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Gladstone H. Taylor headshot

Five Hidden, Sustainable Spots to Visit in Kingston, Jamaica

View from the mountains in Blue and John Crow Mountains National Park.

The view from the mountains in Blue and John Crow Mountains National Park in Jamaica. (Image: Gladstone H. Taylor)

Jamaica is a dream destination for many travelers, and most of its best tourist haunts are located on the coast outside of the capital city, Kingston. There might not be an abundance of treehouse resorts and beachfront villas like in the countryside, but deep in the heart of the city, you'll find hidden gems that are good for the environment and the local economy. Supporting locally-owned businesses like these ensures that your dollars stay in the community. Here are five sustainable spots to visit on your next trip to Kingston, Jamaica.

A plate of bean and pea stew, chickpea dumplings, banana, yam, stir-fried vegetables, grated beets and coconut.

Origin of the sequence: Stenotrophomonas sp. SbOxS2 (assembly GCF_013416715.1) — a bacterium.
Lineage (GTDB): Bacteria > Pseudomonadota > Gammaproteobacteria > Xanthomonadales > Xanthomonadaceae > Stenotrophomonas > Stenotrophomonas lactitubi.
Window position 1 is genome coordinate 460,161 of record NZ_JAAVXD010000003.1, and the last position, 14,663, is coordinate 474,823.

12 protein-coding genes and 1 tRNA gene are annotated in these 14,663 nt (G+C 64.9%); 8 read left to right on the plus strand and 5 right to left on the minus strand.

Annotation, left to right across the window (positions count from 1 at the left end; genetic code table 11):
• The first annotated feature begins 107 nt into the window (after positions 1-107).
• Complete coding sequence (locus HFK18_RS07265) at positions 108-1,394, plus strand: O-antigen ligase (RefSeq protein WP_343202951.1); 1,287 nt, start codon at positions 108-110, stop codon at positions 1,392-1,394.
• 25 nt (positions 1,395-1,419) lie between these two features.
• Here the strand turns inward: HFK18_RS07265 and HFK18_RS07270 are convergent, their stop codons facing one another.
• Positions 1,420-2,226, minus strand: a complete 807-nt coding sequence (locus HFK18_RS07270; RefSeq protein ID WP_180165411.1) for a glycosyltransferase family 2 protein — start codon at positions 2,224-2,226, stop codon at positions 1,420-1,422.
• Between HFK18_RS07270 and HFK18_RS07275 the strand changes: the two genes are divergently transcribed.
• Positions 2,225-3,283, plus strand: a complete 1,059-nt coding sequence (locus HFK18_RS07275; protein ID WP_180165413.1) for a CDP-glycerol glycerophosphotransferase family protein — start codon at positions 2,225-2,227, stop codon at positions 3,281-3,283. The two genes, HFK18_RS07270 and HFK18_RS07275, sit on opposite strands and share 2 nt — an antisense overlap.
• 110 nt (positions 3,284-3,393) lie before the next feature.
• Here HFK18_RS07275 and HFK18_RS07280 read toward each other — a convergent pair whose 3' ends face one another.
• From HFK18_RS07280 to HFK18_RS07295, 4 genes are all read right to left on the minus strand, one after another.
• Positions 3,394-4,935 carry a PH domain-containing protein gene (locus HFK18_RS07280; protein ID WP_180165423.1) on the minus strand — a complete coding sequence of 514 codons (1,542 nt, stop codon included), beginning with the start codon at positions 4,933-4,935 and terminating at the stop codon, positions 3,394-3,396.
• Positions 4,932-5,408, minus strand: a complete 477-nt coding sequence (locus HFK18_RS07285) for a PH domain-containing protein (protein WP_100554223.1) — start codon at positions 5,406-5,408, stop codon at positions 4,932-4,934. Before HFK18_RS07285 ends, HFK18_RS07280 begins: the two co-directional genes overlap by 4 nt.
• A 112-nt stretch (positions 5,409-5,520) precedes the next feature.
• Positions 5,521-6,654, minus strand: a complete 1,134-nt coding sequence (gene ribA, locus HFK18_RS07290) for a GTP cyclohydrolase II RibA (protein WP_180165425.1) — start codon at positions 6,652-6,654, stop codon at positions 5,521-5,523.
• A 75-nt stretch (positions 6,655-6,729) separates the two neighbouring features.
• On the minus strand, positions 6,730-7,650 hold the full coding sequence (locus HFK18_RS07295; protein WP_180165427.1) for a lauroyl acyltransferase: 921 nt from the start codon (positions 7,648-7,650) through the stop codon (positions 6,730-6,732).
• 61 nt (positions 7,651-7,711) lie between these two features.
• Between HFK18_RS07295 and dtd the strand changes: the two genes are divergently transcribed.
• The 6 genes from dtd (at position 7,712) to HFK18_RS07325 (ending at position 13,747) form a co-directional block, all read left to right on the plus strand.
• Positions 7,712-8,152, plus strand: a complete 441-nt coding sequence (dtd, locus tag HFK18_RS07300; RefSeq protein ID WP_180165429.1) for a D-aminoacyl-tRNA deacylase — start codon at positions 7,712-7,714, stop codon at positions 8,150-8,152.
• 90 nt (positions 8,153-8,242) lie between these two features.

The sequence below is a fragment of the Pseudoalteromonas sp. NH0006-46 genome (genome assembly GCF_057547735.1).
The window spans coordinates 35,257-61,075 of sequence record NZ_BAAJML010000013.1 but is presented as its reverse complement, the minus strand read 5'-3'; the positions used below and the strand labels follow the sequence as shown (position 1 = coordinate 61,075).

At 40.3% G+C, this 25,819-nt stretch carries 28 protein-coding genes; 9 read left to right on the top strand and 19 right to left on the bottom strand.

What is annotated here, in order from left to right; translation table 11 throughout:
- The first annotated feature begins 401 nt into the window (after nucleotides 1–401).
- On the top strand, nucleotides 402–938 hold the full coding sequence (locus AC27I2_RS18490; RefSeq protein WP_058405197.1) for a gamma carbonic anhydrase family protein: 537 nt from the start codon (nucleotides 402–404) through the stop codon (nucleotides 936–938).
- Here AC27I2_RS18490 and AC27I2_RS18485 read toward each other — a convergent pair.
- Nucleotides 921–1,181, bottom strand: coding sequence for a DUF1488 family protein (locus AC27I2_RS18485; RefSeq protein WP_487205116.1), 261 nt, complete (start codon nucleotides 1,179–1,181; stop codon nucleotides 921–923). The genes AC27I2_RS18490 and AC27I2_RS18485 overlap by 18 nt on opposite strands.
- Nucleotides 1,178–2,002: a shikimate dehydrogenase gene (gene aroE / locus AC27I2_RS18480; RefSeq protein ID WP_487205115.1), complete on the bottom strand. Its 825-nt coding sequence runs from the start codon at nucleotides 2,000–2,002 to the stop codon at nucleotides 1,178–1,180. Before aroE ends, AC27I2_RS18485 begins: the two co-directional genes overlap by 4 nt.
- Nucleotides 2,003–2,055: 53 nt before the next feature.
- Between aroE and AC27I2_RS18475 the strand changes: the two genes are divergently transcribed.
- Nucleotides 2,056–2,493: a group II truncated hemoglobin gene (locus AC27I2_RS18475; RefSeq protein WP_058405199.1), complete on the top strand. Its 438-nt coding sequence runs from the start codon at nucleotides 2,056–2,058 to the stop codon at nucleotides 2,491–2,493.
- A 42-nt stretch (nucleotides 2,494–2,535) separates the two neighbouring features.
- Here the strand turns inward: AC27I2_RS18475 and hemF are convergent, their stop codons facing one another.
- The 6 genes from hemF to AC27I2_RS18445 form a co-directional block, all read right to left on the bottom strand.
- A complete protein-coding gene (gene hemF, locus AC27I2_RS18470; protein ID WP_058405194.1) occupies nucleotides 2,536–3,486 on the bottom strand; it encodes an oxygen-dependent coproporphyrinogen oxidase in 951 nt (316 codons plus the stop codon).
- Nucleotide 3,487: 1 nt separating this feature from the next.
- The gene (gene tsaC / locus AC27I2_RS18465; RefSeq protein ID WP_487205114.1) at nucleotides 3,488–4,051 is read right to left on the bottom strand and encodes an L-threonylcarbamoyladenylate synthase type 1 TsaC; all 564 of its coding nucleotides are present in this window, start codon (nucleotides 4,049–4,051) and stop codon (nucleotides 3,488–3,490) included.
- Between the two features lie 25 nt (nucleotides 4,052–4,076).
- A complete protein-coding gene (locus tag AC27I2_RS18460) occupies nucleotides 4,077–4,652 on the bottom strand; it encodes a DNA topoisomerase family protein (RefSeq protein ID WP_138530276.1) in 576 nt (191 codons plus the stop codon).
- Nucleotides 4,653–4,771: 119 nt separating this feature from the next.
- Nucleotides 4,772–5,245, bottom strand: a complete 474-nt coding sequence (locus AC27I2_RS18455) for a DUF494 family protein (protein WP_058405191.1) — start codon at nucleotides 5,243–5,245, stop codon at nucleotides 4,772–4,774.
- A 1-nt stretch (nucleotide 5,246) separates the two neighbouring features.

A meal from Ibo Spice Portal that includes bean and pea stew, chickpea dumplings, banana, yam, stir-fried vegetables, grated beets and coconut. (Image: Gladstone H. Taylor)

Ibo Spice Portal 

The first stop on the list is a food oasis in the heart of downtown: Ibo Spice Portal. The locally-owned small restaurant and catering business is special because it’s what you least expect to find in the sweltering heat of downtown’s concrete jungle. The menu is completely vegetarian and vegan-friendly. It’s conveniently based a few blocks down from the famous Rockers International Record Shop, one of the only remaining vinyl shops in the country. Ibo is also nestled beneath a canopy of trees that do well enough to make one forget they are still downtown.

I stopped by the other day for lunch and had a great dish with a mix of bean and pea stew, boiled chickpea dumplings, banana, yam, stir-fried vegetables, grated beets and coconut. This all cost roughly $1,000 Jamaican dollars (JMD), which is just about $6.50 U.S. dollars. The restaurant also has a selection of natural juices that are great to pair with a lunch like this. 

The Veggie Campus restaurant in Kingston, Jamaica.
Veggie Campus, a plant-based restaurant in Kingston, Jamaica. (Image: Gladstone H. Taylor)